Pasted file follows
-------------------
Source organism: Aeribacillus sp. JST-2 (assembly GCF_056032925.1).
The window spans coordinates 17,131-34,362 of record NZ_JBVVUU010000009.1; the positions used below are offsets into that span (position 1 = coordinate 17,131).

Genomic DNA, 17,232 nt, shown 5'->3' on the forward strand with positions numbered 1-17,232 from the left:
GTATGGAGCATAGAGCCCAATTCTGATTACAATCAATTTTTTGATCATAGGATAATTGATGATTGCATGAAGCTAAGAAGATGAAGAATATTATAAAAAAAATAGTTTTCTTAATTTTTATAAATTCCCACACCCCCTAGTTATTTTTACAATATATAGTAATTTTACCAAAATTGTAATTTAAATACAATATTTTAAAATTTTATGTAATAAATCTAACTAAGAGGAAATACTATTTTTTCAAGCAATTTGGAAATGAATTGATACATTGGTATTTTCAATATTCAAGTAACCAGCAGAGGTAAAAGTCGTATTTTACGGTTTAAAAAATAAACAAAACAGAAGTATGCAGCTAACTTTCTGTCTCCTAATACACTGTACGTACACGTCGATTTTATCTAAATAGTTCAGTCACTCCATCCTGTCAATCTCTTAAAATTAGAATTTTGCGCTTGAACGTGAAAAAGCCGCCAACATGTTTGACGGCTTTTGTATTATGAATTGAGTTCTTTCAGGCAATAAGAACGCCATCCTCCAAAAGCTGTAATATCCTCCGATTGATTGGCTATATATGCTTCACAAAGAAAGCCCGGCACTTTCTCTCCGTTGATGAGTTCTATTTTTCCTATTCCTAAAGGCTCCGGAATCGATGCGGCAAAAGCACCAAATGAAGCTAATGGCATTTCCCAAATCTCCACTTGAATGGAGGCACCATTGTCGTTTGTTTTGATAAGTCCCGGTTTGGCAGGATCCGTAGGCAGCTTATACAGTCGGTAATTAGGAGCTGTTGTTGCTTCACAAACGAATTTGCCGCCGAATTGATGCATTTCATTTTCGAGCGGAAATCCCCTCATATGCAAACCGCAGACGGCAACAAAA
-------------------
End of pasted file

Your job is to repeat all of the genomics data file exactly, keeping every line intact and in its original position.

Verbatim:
Source organism: Aeribacillus sp. JST-2 (assembly GCF_056032925.1).
The window spans coordinates 17,131-34,362 of record NZ_JBVVUU010000009.1; the positions used below are offsets into that span (position 1 = coordinate 17,131).

Genomic DNA, 17,232 nt, shown 5'->3' on the forward strand with positions numbered 1-17,232 from the left:
GTATGGAGCATAGAGCCCAATTCTGATTACAATCAATTTTTTGATCATAGGATAATTGATGATTGCATGAAGCTAAGAAGATGAAGAATATTATAAAAAAAATAGTTTTCTTAATTTTTATAAATTCCCACACCCCCTAGTTATTTTTACAATATATAGTAATTTTACCAAAATTGTAATTTAAATACAATATTTTAAAATTTTATGTAATAAATCTAACTAAGAGGAAATACTATTTTTTCAAGCAATTTGGAAATGAATTGATACATTGGTATTTTCAATATTCAAGTAACCAGCAGAGGTAAAAGTCGTATTTTACGGTTTAAAAAATAAACAAAACAGAAGTATGCAGCTAACTTTCTGTCTCCTAATACACTGTACGTACACGTCGATTTTATCTAAATAGTTCAGTCACTCCATCCTGTCAATCTCTTAAAATTAGAATTTTGCGCTTGAACGTGAAAAAGCCGCCAACATGTTTGACGGCTTTTGTATTATGAATTGAGTTCTTTCAGGCAATAAGAACGCCATCCTCCAAAAGCTGTAATATCCTCCGATTGATTGGCTATATATGCTTCACAAAGAAAGCCCGGCACTTTCTCTCCGTTGATGAGTTCTATTTTTCCTATTCCTAAAGGCTCCGGAATCGATGCGGCAAAAGCACCAAATGAAGCTAATGGCATTTCCCAAATCTCCACTTGAATGGAGGCACCATTGTCGTTTGTTTTGATAAGTCCCGGTTTGGCAGGATCCGTAGGCAGCTTATACAGTCGGTAATTAGGAGCTGTTGTTGCTTCACAAACGAATTTGCCGCCGAATTGATGCATTTCATTTTCGAGCGGAAATCCCCTCATATGCAAACCGCAGACGGCAACAAAA